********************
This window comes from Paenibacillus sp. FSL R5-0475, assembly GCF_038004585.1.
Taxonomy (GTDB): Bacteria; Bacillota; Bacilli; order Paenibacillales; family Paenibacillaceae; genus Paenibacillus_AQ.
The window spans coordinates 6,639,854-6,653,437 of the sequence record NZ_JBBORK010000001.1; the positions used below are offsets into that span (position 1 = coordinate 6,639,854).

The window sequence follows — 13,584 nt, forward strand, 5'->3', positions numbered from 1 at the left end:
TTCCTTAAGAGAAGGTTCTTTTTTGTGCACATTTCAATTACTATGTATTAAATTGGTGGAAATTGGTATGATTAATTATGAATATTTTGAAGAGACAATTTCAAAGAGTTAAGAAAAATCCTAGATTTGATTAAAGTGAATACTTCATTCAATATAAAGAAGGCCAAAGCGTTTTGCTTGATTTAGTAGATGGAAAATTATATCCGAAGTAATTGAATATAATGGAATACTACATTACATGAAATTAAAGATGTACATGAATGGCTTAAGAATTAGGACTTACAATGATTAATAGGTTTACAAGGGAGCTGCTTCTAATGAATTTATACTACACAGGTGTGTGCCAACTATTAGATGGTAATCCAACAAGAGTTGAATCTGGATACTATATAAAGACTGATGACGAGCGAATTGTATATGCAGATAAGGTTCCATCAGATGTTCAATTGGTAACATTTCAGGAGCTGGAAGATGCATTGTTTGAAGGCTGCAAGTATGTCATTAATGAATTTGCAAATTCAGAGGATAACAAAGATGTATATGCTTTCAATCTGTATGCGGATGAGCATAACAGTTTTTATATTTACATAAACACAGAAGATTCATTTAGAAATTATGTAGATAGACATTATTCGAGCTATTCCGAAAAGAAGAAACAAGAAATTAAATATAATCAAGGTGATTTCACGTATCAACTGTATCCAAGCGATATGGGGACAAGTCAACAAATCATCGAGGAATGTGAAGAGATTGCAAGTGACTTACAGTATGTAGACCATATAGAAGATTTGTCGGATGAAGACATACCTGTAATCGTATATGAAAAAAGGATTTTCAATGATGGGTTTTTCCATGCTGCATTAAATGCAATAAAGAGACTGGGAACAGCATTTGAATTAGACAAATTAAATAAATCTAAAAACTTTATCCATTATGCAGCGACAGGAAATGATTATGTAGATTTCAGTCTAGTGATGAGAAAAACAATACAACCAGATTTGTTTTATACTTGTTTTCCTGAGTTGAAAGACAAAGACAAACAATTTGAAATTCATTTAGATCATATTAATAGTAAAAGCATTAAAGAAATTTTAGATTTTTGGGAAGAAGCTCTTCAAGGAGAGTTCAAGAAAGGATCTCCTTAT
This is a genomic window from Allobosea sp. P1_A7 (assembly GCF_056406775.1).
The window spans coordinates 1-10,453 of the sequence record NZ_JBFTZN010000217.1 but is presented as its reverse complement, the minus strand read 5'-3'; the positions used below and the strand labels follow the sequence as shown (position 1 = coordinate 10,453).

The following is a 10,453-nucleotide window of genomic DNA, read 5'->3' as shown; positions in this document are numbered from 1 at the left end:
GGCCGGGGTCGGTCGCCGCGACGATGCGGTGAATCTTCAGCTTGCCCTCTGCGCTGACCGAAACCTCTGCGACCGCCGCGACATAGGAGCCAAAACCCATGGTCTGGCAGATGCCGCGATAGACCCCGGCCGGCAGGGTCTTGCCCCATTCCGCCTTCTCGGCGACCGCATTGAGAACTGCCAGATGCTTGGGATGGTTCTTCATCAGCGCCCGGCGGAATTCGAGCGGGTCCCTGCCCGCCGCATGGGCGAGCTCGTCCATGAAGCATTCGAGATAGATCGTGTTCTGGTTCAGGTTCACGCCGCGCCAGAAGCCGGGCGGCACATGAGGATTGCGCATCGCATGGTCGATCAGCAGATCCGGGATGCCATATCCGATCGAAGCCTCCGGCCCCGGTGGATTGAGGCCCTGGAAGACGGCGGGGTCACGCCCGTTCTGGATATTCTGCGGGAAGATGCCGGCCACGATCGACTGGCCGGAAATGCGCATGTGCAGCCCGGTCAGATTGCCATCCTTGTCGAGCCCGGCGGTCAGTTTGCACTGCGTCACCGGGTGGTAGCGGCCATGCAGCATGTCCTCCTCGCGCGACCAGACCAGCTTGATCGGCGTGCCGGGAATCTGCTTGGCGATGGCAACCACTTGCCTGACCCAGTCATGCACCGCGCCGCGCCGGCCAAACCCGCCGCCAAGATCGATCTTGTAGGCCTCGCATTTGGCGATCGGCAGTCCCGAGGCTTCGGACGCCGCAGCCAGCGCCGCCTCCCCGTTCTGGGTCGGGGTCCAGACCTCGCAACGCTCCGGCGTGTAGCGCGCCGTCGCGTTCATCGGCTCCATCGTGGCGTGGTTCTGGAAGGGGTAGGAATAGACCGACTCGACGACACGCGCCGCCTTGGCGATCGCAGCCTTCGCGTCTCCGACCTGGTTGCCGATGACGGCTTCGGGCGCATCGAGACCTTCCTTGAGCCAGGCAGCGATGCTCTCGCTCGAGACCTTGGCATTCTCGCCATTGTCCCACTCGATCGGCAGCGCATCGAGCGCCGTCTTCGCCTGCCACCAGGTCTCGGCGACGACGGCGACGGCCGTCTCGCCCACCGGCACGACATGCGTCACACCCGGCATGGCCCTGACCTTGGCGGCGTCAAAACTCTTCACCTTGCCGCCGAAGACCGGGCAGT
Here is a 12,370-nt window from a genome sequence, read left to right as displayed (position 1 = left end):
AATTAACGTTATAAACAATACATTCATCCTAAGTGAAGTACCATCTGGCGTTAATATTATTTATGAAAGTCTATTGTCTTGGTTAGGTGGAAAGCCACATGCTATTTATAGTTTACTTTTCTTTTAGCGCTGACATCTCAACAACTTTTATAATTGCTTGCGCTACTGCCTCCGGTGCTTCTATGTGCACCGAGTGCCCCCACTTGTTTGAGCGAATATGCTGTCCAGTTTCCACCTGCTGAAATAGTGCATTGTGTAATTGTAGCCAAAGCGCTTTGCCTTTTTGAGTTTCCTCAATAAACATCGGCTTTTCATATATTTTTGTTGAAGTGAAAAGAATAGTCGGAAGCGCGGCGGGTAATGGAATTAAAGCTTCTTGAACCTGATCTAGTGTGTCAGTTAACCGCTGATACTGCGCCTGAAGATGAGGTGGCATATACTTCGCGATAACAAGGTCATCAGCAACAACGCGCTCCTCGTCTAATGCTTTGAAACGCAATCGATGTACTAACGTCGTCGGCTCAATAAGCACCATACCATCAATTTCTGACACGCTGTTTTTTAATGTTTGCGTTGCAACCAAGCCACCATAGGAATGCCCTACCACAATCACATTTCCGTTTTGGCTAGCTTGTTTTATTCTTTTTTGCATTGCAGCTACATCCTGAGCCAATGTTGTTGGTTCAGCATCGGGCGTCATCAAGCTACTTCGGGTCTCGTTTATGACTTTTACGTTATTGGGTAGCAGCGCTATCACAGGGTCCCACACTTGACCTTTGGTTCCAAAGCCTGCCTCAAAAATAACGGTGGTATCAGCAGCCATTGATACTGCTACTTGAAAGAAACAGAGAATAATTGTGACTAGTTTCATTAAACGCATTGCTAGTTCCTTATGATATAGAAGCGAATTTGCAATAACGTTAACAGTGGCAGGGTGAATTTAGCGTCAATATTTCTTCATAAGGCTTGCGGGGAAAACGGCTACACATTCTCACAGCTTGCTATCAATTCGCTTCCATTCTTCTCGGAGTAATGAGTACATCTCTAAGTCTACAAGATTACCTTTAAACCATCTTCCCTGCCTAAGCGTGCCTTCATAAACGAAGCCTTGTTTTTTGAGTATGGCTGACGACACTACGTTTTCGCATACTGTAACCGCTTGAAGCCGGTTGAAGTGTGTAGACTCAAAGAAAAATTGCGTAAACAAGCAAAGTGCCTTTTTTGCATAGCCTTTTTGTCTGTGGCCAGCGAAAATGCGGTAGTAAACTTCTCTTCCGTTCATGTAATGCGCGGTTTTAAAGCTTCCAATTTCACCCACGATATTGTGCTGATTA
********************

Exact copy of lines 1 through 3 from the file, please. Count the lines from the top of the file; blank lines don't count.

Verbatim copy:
This window comes from Paenibacillus sp. FSL R5-0475, assembly GCF_038004585.1.
Taxonomy (GTDB): Bacteria; Bacillota; Bacilli; order Paenibacillales; family Paenibacillaceae; genus Paenibacillus_AQ.
The window spans coordinates 6,639,854-6,653,437 of the sequence record NZ_JBBORK010000001.1; the positions used below are offsets into that span (position 1 = coordinate 6,639,854).